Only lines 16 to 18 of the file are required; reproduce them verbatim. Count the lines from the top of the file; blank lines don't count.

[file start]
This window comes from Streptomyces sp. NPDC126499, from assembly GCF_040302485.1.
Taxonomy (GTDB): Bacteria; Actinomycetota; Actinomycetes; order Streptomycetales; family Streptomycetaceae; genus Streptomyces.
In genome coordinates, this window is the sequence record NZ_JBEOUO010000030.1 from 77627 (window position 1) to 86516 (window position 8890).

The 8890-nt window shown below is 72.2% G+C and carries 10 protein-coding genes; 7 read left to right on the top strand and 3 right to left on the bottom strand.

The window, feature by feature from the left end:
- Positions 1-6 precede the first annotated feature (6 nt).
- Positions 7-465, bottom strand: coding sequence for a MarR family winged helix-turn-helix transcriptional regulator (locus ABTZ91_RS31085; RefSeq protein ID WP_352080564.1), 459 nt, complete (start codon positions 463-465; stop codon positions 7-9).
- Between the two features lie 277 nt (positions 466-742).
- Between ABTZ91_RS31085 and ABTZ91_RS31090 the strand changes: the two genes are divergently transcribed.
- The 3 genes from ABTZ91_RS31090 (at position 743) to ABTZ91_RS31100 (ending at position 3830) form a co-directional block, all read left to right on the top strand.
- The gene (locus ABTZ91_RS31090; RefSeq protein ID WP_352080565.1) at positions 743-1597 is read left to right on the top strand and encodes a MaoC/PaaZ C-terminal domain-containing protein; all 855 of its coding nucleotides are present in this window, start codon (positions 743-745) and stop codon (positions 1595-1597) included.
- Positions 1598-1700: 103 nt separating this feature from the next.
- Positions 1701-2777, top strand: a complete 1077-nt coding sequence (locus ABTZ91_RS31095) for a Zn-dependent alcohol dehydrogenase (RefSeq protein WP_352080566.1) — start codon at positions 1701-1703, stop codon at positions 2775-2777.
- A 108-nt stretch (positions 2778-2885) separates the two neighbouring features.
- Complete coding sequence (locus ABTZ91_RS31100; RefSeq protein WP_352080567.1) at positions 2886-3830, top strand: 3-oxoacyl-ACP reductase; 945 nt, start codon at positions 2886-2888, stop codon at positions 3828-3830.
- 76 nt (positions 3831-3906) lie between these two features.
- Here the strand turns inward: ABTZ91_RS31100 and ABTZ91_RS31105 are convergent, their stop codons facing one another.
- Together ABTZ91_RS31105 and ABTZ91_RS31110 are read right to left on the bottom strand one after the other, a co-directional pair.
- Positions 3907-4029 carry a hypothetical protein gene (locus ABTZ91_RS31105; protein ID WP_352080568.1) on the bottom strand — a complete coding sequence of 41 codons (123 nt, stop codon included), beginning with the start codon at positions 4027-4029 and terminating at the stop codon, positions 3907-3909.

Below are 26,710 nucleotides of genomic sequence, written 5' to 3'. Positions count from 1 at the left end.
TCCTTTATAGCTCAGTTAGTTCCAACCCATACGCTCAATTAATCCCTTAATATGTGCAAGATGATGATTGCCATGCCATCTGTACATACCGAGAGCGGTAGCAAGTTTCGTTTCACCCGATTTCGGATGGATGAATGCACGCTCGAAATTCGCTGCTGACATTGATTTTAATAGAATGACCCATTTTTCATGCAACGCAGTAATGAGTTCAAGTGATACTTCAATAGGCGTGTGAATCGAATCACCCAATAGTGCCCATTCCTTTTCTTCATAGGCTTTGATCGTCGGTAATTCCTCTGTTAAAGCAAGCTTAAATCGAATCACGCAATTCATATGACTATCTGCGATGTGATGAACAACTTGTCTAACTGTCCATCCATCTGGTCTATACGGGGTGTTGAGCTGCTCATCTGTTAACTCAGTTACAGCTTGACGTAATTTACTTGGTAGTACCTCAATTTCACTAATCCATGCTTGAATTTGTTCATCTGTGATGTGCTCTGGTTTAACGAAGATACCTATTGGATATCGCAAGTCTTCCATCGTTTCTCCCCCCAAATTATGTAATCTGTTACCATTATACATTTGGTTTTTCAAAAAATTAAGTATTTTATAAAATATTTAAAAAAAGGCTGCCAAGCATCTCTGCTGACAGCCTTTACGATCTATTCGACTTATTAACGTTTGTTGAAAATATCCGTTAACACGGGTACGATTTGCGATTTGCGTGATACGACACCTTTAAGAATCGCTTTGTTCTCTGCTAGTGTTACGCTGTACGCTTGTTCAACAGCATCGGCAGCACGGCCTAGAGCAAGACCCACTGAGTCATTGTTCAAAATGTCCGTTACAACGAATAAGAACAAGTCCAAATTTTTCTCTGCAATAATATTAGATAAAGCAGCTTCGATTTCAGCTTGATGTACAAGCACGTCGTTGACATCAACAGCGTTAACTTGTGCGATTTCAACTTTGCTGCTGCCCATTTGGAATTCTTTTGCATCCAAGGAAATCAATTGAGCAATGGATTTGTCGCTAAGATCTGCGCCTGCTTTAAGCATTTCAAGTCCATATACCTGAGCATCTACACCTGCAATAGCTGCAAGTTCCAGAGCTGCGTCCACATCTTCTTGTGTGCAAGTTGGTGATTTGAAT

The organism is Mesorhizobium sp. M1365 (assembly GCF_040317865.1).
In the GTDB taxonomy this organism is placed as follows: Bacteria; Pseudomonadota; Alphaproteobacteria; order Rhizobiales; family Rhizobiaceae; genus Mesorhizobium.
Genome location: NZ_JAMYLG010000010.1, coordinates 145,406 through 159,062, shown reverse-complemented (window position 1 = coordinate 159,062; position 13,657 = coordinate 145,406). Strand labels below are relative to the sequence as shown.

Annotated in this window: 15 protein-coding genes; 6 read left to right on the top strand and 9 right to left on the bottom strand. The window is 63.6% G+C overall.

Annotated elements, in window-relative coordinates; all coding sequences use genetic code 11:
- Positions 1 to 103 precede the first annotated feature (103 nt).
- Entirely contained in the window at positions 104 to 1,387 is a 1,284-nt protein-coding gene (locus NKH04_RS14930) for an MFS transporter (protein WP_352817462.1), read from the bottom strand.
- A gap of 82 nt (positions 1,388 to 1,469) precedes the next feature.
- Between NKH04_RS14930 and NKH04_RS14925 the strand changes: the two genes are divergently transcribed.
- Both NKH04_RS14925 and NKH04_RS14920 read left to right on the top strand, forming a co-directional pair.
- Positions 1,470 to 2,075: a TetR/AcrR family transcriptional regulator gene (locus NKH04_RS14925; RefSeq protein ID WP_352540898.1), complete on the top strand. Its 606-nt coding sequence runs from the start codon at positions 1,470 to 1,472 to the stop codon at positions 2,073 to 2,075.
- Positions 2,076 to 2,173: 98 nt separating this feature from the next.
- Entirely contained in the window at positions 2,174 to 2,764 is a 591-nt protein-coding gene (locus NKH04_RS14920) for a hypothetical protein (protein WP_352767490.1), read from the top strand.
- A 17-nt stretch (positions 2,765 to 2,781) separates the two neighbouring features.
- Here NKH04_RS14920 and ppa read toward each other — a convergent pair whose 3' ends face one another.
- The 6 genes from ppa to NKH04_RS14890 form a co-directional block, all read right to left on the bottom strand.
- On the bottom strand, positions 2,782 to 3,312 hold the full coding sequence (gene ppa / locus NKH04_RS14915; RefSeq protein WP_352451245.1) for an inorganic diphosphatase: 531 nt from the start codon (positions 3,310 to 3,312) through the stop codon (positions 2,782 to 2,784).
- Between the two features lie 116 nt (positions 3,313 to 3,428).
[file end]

- 76 nt (positions 3831-3906) lie between these two features.
- Here the strand turns inward: ABTZ91_RS31100 and ABTZ91_RS31105 are convergent, their stop codons facing one another.
- Together ABTZ91_RS31105 and ABTZ91_RS31110 are read right to left on the bottom strand one after the other, a co-directional pair.